Episode: Should docs wear masks at home? Plus biologics and melanoma risk, full-body exam anxiety, and atopic dermatitis linked with neuropsych

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Should docs wear masks at home? Plus biologics and melanoma risk, full-body exam anxiety, and atopic dermatitis linked with neuropsych

Full-body skin examinations (FBSEs) are routine in dermatology practice but can create anxiety for some patients. Dr. Vincent DeLeo talks to Dr. Atieh Jibbe about reducing patient anxiety caused by FBSEs based on results from a patient questionnaire. They discuss factors that may contribute to patient anxiety and common body areas that patients prefer to exclude from FBSEs. They also provide tips for residents in training. “If you walk a patient through the exam as you’re doing it, it makes them feel a little bit more in control of the situation rather than just unexpectedly revealing certain parts of their body,” Dr. Jibbe explains.

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We also bring you the latest in dermatology news and research:

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Key takeaways from this episode:

  • Patients may have differences in comfort level during FBSEs, based on factors such as religious practices, the sex of the clinician, or concerns about undressing and/or wearing a gown.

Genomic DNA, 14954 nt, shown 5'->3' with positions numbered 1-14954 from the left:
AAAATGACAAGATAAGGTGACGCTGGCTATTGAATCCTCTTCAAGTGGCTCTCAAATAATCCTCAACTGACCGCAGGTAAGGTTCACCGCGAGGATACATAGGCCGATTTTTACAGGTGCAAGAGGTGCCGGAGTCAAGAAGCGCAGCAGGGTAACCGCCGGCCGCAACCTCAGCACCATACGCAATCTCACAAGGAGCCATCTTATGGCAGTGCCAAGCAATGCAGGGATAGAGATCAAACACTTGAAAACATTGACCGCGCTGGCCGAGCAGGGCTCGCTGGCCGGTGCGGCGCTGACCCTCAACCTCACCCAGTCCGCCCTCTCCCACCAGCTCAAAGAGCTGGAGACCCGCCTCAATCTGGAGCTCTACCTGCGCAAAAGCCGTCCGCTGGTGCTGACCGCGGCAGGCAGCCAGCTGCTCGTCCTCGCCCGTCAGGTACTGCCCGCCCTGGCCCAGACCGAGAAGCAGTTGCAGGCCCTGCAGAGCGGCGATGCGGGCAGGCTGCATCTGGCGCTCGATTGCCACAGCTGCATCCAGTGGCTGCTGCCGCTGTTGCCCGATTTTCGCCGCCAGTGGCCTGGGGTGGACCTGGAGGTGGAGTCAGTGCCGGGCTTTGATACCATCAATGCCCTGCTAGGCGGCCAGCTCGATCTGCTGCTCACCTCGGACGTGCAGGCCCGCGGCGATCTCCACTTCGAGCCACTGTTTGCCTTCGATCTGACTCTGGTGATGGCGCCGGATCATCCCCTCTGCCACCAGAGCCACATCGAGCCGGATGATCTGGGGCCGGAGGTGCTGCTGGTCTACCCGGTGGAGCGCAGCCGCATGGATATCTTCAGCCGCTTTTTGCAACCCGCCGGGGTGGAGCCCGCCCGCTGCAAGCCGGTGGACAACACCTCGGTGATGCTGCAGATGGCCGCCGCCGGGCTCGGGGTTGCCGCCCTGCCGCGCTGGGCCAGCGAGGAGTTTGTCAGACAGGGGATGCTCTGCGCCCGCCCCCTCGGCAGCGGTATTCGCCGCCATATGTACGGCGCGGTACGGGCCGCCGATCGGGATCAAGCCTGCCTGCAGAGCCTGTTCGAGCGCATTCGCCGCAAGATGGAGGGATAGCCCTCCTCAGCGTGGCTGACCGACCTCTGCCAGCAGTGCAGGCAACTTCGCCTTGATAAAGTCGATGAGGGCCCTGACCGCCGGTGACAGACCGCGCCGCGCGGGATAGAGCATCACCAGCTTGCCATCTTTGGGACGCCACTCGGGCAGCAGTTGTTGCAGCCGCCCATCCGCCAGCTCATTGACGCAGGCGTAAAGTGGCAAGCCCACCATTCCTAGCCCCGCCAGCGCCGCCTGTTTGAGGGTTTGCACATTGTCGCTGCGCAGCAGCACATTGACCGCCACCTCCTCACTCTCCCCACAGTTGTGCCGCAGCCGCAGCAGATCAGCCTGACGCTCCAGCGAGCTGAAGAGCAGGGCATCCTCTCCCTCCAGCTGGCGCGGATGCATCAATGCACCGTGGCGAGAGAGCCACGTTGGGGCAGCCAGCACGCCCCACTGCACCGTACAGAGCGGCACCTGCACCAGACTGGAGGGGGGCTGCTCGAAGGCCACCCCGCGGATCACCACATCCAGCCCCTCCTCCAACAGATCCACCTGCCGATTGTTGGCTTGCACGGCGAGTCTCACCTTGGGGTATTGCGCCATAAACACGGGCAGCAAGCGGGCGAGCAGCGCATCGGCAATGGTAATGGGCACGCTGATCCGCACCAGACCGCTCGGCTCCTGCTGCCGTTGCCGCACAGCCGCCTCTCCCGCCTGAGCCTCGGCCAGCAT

• It is important to recognize and discuss potential concerns with patients before starting the exam. “Oftentimes, I think the lack of acknowledgment of [a patient’s] anxiety or the lack of acknowledgment of the fact that we are doing a sensitive exam can make people feel more uncomfortable,” Dr. Jibbe explained.
  • Results from a pre-encounter patient questionnaire indicated there was a female predominance in exclusion of certain body parts examined and preference for being asked what areas they wanted examined. “Also we found that more females [reported] a [positive] change in their anxiety level after the postexamination survey,” Dr. Jibbe noted.
  • When asked which areas to exclude from FBSEs, the genitals were most commonly excluded among both men and women. Other areas included the buttocks, breast/chest, legs, feet, and abdomen.
  • It is important for clinicians to identify themselves as soon as they walk into the examination room to reduce patient anxiety. “Patients are more apt to be more comfortable if they know who you are, your name, what your role is in the health care profession, and what you’re doing for them,” Dr. Jibbe advises.
  • Begin the exam by asking the patient to point out the areas or lesions he/she is worried about: “That immediately gives you a segue to go start an exam, and I feel that a patient would be more comfortable if they’re indicating on their body what they want you to start looking at, and then you can transition to the full-body skin exam from there,” Dr. Jibbe says.

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Hosts: Nick Andrews; Vincent A. DeLeo, MD (Keck School of Medicine of the University of Southern California, Los Angeles)

Guest: Atieh Jibbe, MD (University of Kansas Medical Center, Kansas City)

Disclosures: Dr. DeLeo is a consultant for Esteé Lauder. Dr. Jibbe reports no conflict of interest.

Show notes by: Alicia Sonners, Melissa Sears

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You can find more of our podcasts at http://www.mdedge.com/podcasts     

Email the show: podcasts@mdedge.com

Interact with us on Twitter: @MDedgeDerm

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